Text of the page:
Barrage bad for birds
British bird charity, the RSPB, says a tidal barrage to harness the power of the River Severn would cause environmental devastation and should never have been considered in the Government's Energy Review.The Severn has the second largest tidal range of any river in the world, making it a huge untapped source of power generation.
But this very range also creates vast areas of saltmarsh, mudflats and rocky islands which at low tide feeding grounds for some 85,000 water birds.
As such the ten-mile tidal barrage considered by the review is a source of conflict between our need for renewable energy and the needs of wildlife, says the RSPB, pointing to the fact that the 2003 Energy White Paper dismissed such a scheme due to the huge financial cost and the damage it would do to biodiversity in the estuary.
The RSPB finds itself in a difficult position when it comes to renewable energy generation, as while climate change is likely to have a considerable long-term impact on birds, in the short term well-publicised problems such as bird-strike from wind turbines and potential loss of habitat from large scale projects such as a Severn barrage present their own difficulties.
"In the right places renewable energy is great," Cath Harris, a spokesperson for the RSPB told edie.
"We've only objected to about 10% of appliactions for wind farms - in the vast majority of cases we're supportive.
"The threat of climate change both to wildlife and to man means we seek investment in renewable energy and encouragment for energy efficiency measures.
"The impact a barrage would have is huge. This is one of the most important sites in the UK for wild birds and the chances of them surviving if it went ahead are fairly slim.
"There wouldn't be enough room left for all the birds and there wouldn't be enough food for those that remained.
She said that while the issue of the barrage had been raised - and dismissed - twice before, it was in no way inevitable that the we would see a Severn Barrage sooner or later.
"If the Government were to assess the resources country-wide then they would see that the £15 billion a barrage would cost could be far more usefully invested in other schemes."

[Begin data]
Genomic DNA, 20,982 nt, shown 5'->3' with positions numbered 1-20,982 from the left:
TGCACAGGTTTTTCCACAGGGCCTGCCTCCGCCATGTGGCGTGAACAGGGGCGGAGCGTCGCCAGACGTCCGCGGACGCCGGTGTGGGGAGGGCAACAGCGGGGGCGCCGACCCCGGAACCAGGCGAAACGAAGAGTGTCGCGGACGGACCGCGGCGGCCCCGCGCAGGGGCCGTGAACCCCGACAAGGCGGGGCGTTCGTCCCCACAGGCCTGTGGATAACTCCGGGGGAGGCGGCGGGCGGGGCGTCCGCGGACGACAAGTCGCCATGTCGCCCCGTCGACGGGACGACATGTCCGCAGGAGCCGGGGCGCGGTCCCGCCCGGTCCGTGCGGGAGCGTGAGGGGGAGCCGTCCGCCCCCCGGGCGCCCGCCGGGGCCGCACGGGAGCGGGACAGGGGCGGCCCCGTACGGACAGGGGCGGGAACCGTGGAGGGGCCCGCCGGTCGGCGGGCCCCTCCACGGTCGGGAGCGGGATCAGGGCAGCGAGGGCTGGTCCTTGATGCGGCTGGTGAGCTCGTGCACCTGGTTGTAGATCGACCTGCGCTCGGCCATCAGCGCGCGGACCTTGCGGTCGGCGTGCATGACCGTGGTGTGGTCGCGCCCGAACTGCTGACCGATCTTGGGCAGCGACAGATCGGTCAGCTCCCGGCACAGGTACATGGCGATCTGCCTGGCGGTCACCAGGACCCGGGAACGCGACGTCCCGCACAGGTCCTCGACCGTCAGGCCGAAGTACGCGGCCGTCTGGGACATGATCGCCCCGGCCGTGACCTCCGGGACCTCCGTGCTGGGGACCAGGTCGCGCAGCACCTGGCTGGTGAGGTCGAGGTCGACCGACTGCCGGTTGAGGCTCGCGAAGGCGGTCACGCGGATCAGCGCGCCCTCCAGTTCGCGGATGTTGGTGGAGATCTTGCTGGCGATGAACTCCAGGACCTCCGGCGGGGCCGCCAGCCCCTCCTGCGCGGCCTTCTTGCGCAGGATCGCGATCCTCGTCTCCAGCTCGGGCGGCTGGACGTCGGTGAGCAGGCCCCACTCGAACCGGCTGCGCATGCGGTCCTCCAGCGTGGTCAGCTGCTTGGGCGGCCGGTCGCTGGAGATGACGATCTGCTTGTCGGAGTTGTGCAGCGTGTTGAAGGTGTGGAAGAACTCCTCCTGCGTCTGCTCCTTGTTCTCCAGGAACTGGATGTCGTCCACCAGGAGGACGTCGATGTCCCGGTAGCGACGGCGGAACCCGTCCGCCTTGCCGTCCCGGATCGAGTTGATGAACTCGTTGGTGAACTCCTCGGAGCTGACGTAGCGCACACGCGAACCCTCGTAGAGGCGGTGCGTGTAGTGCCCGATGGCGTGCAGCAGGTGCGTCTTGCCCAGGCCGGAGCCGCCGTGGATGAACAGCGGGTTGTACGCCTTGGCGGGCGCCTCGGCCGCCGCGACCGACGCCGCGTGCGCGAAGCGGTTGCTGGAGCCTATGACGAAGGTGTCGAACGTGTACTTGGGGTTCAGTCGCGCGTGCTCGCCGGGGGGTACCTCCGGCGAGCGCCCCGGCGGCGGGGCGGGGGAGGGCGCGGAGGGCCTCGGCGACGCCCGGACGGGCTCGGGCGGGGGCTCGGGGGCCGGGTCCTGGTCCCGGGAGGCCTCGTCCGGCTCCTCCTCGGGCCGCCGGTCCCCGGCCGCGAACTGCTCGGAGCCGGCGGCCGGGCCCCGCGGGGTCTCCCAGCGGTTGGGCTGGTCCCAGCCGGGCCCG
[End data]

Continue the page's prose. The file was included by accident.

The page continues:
Dr Mark Avery, conservation director for the RSPB added: "Without doubt the Severn Estuary has the potential to generate huge quantities of renewable energy and this potential should be examined properly.
"But the government's fixation on a barrage is probably not the way to do it because the cost to wildlife is too dear. Instead, the government should be assessing other tidal technologies, which have huge potential, do much less environmental damage and are less intrusive.
"Any feasibility study should recognise that the barrage will cost far more than the £15 billion forecast and involve long-distance transport of construction materials with the associated carbon emissions.
"Large scale building projects in the UK always go over budget or take much longer than expected - the channel tunnel, Wembley and the Dome are prime examples of that."
Modelling suggests a barrage would reduce the Severn's tidal range by half so reducing the amount of land and food exposed for these birds.
According to the RPSB the resulting food shortages would cause birds to die and those attempting to breed to be less successful because they would be in poor condition because of lack of food.
"The estuary is one of the UK's most important sites for water birds and its wildlife value must be taken fully into account," said Dr Avery.
"Through the energy review the government should be choosing options that provide the biggest long term benefit to the country in terms of generating clean energy and, just as importantly, safeguarding the natural environment."